By Lee Horton
Peninsula Daily News
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The latest razor clam dig is in effect and runs through Monday.
Not only are the razor clams plentiful, but they are plenty big.
Dan Ayres, state Department of Fish and Wildlife coastal shellfish manager said the clams sampled in the days leading up to this dig were heavier than they were in previous tests.
“With all the plankton in the water, the clams seem to be 'fattening' up earlier than usual,” Ayres said in a news release.
“Those clams will make for some tasty meals after the next opening.”
Once again, this dig is scheduled for evening tides and no digging is allowed before noon on any beach.
Here are the dig's details, including days, low tides and participating beaches:
■ Today: 5:04 p.m.; -0.7 feet; Twin Harbors, Long Beach and Mocrocks.
■ Friday: 5:49 p.m.; -0.8 feet; Twin Harbors, Long Beach and Mocrocks.
■ Saturday: 6:32 p.m.; -0.7 feet; Twin Harbors, Long Beach, Mocrocks and Copalis.
■ Sunday: 7:13 p.m.; -0.3 feet; Twin Harbors, Long Beach and Mocrocks.
■ Monday: 7:53 p.m.; +0.3 feet; Twin Harbors.
Diggers are allowed to harvest 15 razor clams per day and are required to keep the first 15 they dig.
Sport clam opener
The sport clam season is opening early at Dosewallips State Park in Jefferson County.
The season will open Saturday because surveys indicated that the clam population at Dosewallips could support a longer season, one similar to what the beach had last year.
The earlier opening date provides a more continuous recreational clamming opportunity in the Hood Canal area, particularly with this year's closure of nearby Point Whitney Tidelands.
Also, don't forget that oyster season is open year-round at Dosewallips.
Public meeting about salmon season
The annual controversy known as the salmon season kicks of with a public meeting in Olympia on Monday.
At this meeting, the state will preview the upcoming salmon returns and potential season.
The meeting is slated for 9 a.m. to 3 p.m. in room 172 of the Natural Resources Building at 1111 Washington Street S.E. in Olympia.
The public will be able to talk to fishery managers about the preseason forecast as well as participate in work sessions that focus on possible salmon fisheries and conservations issues.
The state also has scheduled public meetings to discuss regional salmon issues.
The North Olympic Peninsula meeting will be Thursday, March 20, at the Trinity Methodist Church at 100 South Black Ave. in Sequim from 6 p.m. to 8 p.m.
These meetings, which involve representatives from federal, state and tribal governments and recreational and commercial fishing industries — is known as the North of Falcon process.
The upcoming salmon seasons will be officially adopted in early April.
Speaking of salmon, Brenda and Wayne Chisholm of Port Townsend had a quick trip earlier this week.
“We went out fishing Midchannel [Bank] Sunday and set our gear up and hooked a fish,” Brenda Chisholm wrote in an email.
“Wayne was marking his fish in his license when I hooked another.
“Twenty minutes back at the dock, limited. Best fishing ever.”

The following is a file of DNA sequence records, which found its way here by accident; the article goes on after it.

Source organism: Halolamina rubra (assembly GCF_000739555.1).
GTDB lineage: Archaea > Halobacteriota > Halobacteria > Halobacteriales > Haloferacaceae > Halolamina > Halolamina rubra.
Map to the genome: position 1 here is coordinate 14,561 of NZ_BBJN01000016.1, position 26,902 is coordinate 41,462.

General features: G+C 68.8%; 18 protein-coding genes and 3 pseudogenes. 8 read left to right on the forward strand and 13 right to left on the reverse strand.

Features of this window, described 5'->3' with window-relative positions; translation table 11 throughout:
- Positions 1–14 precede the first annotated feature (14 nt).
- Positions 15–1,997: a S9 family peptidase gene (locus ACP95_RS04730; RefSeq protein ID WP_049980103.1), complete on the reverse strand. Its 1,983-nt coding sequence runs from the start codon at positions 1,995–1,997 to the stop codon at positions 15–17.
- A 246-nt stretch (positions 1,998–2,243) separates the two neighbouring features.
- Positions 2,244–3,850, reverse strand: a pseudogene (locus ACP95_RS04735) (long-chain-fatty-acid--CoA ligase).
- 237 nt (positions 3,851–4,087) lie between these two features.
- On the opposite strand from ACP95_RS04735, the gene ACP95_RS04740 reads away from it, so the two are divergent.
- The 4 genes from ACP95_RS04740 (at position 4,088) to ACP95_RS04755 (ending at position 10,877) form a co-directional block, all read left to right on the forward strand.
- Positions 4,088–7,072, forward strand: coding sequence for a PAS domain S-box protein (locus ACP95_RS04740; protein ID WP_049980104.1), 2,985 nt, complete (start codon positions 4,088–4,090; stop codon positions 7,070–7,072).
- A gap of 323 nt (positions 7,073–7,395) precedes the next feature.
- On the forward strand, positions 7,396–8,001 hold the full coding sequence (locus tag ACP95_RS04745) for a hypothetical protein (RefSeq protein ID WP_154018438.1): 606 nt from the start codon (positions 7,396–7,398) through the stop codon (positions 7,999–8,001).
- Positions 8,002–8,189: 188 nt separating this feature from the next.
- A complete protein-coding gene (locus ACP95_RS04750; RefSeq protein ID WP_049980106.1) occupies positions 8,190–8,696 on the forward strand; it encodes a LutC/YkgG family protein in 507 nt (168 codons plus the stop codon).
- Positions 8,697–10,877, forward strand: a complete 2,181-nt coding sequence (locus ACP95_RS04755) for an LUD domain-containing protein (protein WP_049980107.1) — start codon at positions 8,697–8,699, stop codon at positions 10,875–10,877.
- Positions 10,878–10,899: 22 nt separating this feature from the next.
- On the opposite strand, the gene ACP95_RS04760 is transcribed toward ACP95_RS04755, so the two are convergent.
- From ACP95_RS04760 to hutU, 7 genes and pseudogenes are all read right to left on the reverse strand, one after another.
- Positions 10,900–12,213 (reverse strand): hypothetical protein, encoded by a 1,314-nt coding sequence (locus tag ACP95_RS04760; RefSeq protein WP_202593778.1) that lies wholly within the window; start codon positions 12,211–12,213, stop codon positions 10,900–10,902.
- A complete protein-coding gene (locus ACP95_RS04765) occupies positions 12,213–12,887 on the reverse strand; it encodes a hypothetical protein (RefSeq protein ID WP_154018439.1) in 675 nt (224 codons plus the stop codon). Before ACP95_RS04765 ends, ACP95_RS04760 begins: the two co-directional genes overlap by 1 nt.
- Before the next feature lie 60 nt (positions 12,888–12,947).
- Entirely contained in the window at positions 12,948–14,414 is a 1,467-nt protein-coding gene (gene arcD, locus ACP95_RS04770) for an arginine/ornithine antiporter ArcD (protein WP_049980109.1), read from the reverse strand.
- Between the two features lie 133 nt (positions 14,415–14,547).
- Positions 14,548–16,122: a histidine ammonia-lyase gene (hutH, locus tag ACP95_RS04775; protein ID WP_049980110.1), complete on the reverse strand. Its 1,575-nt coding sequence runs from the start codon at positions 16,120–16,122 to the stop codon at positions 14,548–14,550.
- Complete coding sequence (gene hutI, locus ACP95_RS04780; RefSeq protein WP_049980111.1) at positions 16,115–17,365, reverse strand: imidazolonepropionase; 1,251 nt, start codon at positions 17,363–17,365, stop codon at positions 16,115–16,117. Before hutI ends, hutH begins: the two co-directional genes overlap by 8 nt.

Tour de Dungeness
The 17th annual Tour de Dungeness bike race will be held Saturday, March 8, and Saturday, March 15.
Riders in different categories will compete in a 12-mile course that includes Lotzgesell, Cays, East Anderson, Sequim Dungeness Way, Woodcock and Kitchen-Dick roads.
Organizers expect as many as 450 riders from the Puget Sound region and eastern Washington.
The races start at 9:45 a.m. each day, and will go on regardless of the weather.
The start and finish, as well as parking, is located at the north end of Kithen-Dick Road, across from the Dungeness Recreation area.
For more information or to register, contact Mike Van Doren at 360-775-7796 or 360-417-5257 (after 5 p.m.).
The next hunter education course in Forks will begin Monday at the West End Sportsmen's Club.
The course will be held March 3, 5, 10 and 12 from 6 p.m. to 9 p.m.
The final test is Saturday, March 15 at 9 a.m.
The course teaches firearms safety, wildlife conservation and sportsmanship.
Students must attend all classes for the opportunity to receive a hunter education student certificate.
Washington law requires first-time hunters born after Jan. 1, 1972, to successfully complete a hunter education class in order to purchase a hunting license.
The course is taught by volunteer instructors who have been certified by the state Department of Fish and Wildlife to conduct student courses.
The hunter education program is open to all levels of experience. Most students who successfully complete this course are 10 years or older.
A parent or guardian is required to attend the first night of class with their student and are encouraged to attend all classes. Students younger than 10 years must be accompanied by a parent or guardian must accompany to all classes.
Pre-register online at www.wdfw.wa.gov. Follow prompts to Hunter Education, Traditional Class and Registration.
There also will be a field test for online hunter education students Saturday, March 8, at 9 a.m. at the West End Sportsmen Club.
For more information, phone Randy Mesenbrink at 360-374-5718.
Fly tying demo
Waters West in Port Angeles (360-417-0937) is holding free fly tying demonstration Saturday at 1 p.m.
Jerry French of Olympic Peninsula Skagit Tactics, will be tying his favorite winter steelhead patterns.
The demo is free and open to everyone.
Sports Editor Lee Horton's outdoors column appears here Thursdays and Fridays. He can be reached at 360-417-3525 or at firstname.lastname@example.org.